Today was a good day; it was better than most
Didn't see me no demons, didn't fight with no ghosts
Baby maybe we haven't gone crazy after all
There's only four seasons and even the best of us fall
When the Catholic churches only response to the fact that the church claims that condoms increase your chances of being infected with HIV and AIDS is, "Why you always gotta bring that up?", this is the only rational response.
I don't know if the frustration of watching this debate makes the outcome worthwhile. However, I do really enjoy the outcome.
Tue, Nov. 3rd, 2009, 10:30 am
I watch a lot of debates about the existence of god. I do this not to root for one side or the other, but because I find that many of the people who participate in these debates are endlessly amusing to listen to. Among these polemicists is my favorite, Christopher Hitchens, who I agree with half the time, and even then only half heartedly. An acerbic wit and an English accent captures my heart every time.
I recently watched the film "Collision", which chronicles in high indie film making style a series of debates and conversations between Christopher Hitchens and a fellow by the name of Douglas Wilson, a Christian author and minister. What I enjoy most about their encounters is how well they're matched. You never get the feeling that one of them has won the argument (to be fair, it's an argument that really can't be won, but I digress).
One argument that always comes up in any debate about whether the Christian world view is better than the atheist world view is the question of morality and the core of its existence. As humans, are we born with morality in our blood, in our genes, as the atheist world view has us believe? Or do we need commandments from on high as a basis for our morality, as the Christians insist?
If we have no higher authority to go to, why do we have morality? If there is no justice in the end, nothing to fear when we die but an eternity of nothingness, what prevents us from murdering, raping and pillaging? Without cosmic justice, what stops us from being Stalin? This is what the Christian will normally bring to the table.
On on the flip side, if the Jews thought it was OK to murder before they reached Mount Sinai, how did they get that far without killing themselves off? Wouldn't it make more sense that we innately know not to harm our fellow human beings in order to continue our race? That regardless of religion, we try to do the right thing?
This goes back and forth forever, the Christian saying that the atheist has no reason to believe in a moral code if all that we are is molecules and chemicals interacting, and the atheist saying I don't need an imaginary man in the sky to tell me what to do because I can tell very well from right and wrong, thank you very much. I think that they both fail. The atheist argument fails because of the fact that there are people on this earth who are willing to kill each other for fun and profit. The Christian argument fails, to me, because I find it to be specious, with everything we know of the origins of the bible.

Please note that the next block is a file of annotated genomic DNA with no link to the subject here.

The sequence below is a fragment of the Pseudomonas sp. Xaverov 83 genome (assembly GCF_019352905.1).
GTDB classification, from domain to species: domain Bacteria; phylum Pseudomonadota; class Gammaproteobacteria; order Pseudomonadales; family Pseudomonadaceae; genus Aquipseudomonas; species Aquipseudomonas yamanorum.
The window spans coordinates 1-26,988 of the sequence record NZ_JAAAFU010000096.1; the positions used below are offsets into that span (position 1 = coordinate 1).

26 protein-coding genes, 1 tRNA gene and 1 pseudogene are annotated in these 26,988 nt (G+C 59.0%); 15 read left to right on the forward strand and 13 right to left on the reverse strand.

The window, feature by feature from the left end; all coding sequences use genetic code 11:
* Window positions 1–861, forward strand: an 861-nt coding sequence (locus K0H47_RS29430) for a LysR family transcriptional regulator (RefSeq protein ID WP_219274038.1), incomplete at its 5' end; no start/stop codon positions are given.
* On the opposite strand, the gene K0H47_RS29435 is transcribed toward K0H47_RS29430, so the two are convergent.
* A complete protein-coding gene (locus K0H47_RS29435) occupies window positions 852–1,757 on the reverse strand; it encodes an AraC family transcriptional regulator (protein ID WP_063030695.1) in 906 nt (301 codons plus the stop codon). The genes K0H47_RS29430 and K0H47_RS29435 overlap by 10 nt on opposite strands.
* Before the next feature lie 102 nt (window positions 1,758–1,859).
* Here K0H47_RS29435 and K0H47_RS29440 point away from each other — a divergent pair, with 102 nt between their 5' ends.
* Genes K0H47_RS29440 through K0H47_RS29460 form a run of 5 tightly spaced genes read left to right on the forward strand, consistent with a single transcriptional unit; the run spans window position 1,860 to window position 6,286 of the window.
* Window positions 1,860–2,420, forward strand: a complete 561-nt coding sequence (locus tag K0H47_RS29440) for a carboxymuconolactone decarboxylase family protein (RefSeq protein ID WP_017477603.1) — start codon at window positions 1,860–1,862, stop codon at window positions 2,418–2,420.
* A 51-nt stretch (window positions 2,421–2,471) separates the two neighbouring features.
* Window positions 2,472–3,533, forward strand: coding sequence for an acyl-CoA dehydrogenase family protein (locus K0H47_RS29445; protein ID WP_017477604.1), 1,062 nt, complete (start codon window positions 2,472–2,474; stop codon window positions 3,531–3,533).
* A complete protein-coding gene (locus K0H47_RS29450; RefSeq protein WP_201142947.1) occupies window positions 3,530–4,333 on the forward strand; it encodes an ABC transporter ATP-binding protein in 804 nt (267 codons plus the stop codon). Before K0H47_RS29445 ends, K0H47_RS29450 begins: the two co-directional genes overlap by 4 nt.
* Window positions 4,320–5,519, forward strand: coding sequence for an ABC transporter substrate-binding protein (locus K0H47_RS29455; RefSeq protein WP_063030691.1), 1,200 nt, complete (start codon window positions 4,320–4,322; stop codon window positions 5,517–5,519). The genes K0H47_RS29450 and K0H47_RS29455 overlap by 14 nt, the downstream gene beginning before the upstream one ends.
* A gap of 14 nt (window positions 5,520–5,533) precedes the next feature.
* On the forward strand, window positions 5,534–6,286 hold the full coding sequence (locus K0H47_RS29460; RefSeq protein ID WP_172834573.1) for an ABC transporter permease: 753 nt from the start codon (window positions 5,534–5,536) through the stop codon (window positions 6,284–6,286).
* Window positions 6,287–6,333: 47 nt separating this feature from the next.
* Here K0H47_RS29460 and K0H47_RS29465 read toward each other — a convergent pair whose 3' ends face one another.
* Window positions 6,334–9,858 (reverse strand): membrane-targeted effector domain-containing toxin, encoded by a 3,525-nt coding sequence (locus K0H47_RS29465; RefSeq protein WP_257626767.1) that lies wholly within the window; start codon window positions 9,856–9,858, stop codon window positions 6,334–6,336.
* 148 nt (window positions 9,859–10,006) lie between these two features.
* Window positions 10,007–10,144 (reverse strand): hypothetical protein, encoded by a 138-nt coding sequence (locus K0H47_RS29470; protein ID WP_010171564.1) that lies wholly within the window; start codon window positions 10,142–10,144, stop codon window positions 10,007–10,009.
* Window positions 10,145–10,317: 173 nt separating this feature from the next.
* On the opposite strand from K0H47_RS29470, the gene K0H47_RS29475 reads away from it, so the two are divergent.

Well, I have an alternate. Could morality not have evolved? Most great ideas come from trial and error. As Greg Craven would put it, we're the grand experiment, and we're all in the test tube. Could morality not come from trial and error? Why did Hammurabi write his laws? Would it not have been in reaction to wrong doings? We are all taught what to think, whether we like it or not. Morality is inherent in our society at this point. It's taught in our schools, on our television, in our reading materials, in our laws. And as we change as a society, our morality changes. Women have the right to vote. Segregation is no longer legal. These all fall under morality.
It's quite possible that religion may have pushed us along, but it does not prove that morality comes from god. And perhaps there are aspects of morality innate in us (I recently listened to a radio lab where they interviewed children about what rules are OK to break in a classroom when the teacher says it's OK to break them, and which aren't. The children were fine with many of the supposed rule changes, except when it came to hitting, which they all firmly stood against). But I firmly believe that it's all trial and error, from the beginning of our species on. The state kills inmates. We find out that many may have been innocent. The national view changes. Governors see this evidence and change the laws. Isn't it really as simple as this?